Can you pinch off the runners and then put them in soil to produce new plants or do you need to let them produce roots before cutting them from the mother plant.

Becky Ri
Newly Registered
Posts: 1
Joined: Sat Jun 20, 2009 2:16 am
Location: Upstate NY

Best Growing conditions for Strawberries?

This is the second year I have has strawberries. The first year the plants produced very little fruit but they produced runners like they were going out of style. My question today is that I have to rearrange my garden a little and the strawberries have to be moved. Would you suggest a raised bed, flat ground, strawberry boxes? I've heard so many techniques...I'm wondering what the opinions of the group are?

Thank you!!

User avatar
Diane
Green Thumb
Posts: 511
Joined: Tue Jun 30, 2009 8:38 am
Location: Mass

amatuergardener wrote:Can you pinch off the runners and then put them in soil to produce new plants or do you need to let them produce roots before cutting them from the mother plant.
The runners are like long thin stems with a tiny plant at the end. If you want more plants, leave them. If you don't, cut them off.
You can position the runner so that the plants grow in rows. You can also cut them and put them where you want once the plant is big enough. You'll have so many you'll wonder what to do with them.
Gardens are a little bit of heaven on earth.

https://s600.photobucket.com/albums/tt87 ... G00047.jpg

User avatar
freedhardwoods
Senior Member
Posts: 253
Joined: Mon May 18, 2009 1:32 am
Location: Southwest IN

Here is a good picture of runners. The parent plant is on the far left. Following to the right is the 1st new plant, which sent out a runner to make a 2nd new plant, which sent out a runner (lower right, barely visible) that is just forming a leaf and will send roots down in a day or two.
[img]https://i279.photobucket.com/albums/kk129/freedhardwoods/Garden/BeanBerries004-1.jpg[/img]

I usually have a fairly large strawberry patch. The last patch I had produced 80 gallons in the 4th year after setting out 75 plants. One problem though, was that all the berries were small, which made a lot of extra work. That was also the year that I accidentally killed the entire patch. :x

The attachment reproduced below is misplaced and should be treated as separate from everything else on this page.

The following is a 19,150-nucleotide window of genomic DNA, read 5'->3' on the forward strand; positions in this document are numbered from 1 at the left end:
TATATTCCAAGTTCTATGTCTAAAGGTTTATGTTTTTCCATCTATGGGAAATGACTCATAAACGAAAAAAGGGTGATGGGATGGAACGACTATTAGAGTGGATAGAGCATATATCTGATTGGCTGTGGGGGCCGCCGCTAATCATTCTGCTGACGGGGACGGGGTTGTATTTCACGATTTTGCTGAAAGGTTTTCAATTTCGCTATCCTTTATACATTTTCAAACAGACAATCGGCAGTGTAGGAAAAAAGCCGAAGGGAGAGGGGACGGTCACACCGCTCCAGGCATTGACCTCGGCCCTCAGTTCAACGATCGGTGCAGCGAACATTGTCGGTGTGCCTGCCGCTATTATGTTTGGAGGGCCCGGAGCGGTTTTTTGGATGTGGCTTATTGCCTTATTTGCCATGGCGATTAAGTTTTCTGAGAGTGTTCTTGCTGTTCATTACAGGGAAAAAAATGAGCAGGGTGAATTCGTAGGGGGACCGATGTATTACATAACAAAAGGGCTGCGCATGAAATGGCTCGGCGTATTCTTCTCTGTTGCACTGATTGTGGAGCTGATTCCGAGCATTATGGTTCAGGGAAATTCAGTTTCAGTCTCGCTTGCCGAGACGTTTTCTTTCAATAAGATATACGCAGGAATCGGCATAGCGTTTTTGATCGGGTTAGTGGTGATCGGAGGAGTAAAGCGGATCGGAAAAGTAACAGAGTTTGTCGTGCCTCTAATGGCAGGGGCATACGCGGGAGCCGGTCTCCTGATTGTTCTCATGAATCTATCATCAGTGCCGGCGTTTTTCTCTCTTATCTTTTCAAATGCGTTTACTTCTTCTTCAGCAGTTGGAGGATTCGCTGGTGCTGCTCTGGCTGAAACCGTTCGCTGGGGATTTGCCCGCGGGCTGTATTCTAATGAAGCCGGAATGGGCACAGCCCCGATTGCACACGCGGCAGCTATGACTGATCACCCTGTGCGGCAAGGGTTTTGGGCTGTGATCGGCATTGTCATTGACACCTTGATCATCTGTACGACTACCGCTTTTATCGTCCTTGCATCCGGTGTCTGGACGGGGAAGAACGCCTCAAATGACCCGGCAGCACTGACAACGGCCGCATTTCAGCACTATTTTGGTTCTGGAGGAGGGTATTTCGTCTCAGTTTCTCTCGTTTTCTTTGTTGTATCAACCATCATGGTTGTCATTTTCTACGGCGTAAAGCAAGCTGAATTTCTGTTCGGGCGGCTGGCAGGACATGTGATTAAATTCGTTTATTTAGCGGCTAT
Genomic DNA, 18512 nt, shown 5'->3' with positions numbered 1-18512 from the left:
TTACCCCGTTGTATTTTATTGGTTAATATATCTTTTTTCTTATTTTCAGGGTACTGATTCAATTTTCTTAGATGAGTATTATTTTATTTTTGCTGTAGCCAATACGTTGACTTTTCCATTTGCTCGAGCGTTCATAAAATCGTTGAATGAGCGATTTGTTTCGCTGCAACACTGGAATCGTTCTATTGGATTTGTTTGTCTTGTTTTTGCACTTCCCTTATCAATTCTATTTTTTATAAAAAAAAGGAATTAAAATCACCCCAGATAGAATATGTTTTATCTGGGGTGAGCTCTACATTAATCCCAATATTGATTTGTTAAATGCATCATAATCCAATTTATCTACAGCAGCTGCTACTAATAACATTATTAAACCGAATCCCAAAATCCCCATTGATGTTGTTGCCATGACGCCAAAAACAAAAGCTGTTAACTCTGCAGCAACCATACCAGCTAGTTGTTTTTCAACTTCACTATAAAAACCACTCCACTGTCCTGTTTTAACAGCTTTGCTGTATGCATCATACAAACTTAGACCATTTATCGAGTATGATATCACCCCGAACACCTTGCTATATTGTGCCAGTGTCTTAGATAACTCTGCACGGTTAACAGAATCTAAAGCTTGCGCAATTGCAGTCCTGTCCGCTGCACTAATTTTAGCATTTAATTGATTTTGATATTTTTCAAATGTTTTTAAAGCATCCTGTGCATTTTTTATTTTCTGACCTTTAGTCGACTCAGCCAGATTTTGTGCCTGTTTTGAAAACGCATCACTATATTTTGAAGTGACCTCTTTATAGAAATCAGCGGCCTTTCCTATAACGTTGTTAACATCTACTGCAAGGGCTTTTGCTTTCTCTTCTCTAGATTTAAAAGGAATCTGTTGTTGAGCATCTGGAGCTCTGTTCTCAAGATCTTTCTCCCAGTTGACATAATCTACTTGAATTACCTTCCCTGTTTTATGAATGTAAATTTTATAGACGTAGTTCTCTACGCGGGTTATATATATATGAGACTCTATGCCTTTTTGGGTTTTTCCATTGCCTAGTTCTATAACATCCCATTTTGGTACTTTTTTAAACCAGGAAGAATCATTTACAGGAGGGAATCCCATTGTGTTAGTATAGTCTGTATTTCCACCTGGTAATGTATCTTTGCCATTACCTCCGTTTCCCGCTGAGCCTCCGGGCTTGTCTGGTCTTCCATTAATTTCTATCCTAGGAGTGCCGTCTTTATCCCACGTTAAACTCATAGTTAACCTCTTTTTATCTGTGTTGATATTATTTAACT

Production from the parent plants will slow after 3 or 4 years. In the past, I would allow the patch to grow unrestricted. After the first 2 or 3 years, it would start getting overcrowded and the berries would start getting smaller. I intend to change my strategy in this new patch and manage it following the guidelines of a gardening book I bought 17 years ago.

I set out 29 plants this spring, and did pinch the blooms because I want it to expand as rapidly as possible to have a larger crop next year. By the fall of 2010 the single row of 25 plants that I set out this year should branch out into a wide row approximately 4 feet wide. I will run my tiller straight down the center taking out the parent plants and then put mulch on top of the freshly tilled soil. This will give me 2 rows approximately 15" wide and the runners will be the new parent plants. The next fall new runners will spread out making a single patch again approximately 6 or 7 feet wide. I will then run the tiller through where I had made 2 rows the previous year resulting in 3 rows. Every year I will be removing the parent plants from the previous year.

This method has several advantages.

It will renew the patch every year.
It makes it easier to pick the berries.
It helps with weed control.
It controls overcrowding which will allow the berries to grow larger
My patch will grow larger every year.

Here is what it looks like now.
[img]https://i279.photobucket.com/albums/kk129/freedhardwoods/Garden/BeanBerries003.jpg[/img]

rdesil
Newly Registered
Posts: 3
Joined: Fri Jul 17, 2009 11:08 pm

I heard from a couple people that strawberry plants LOVE being with other strawberry plants (They are very Social) and like to be crowded by others, and now i just read about that the plants need to be less crowded to yield a larger crop. So which is it? Cause i have a planter that has strawberries in it and now im afraid of over crowding the pot with plants since one parent plant is now working on runners rather than producing fruit. Also these are Everberry plants so i was told you don't need to pick the flowers off their first year and i noticed that the berries start out large then shrink in size for every new berry, (but only when a new berry crown grows)

User avatar
freedhardwoods
Senior Member
Posts: 253
Joined: Mon May 18, 2009 1:32 am
Location: Southwest IN

rdesil wrote:I heard from a couple people that strawberry plants LOVE being with other strawberry plants (They are very Social) and like to be crowded by others, and now i just read about that the plants need to be less crowded to yield a larger crop. So which is it?
If you let them get crowded they will produce more gallons per acre (or cups per growing container) because there will be lots of berries. If you keep them less crowded, the berries should be larger, but the total yield will be less. That is the same basic principle with many crops. 8)

Return to “FRUIT FORUM”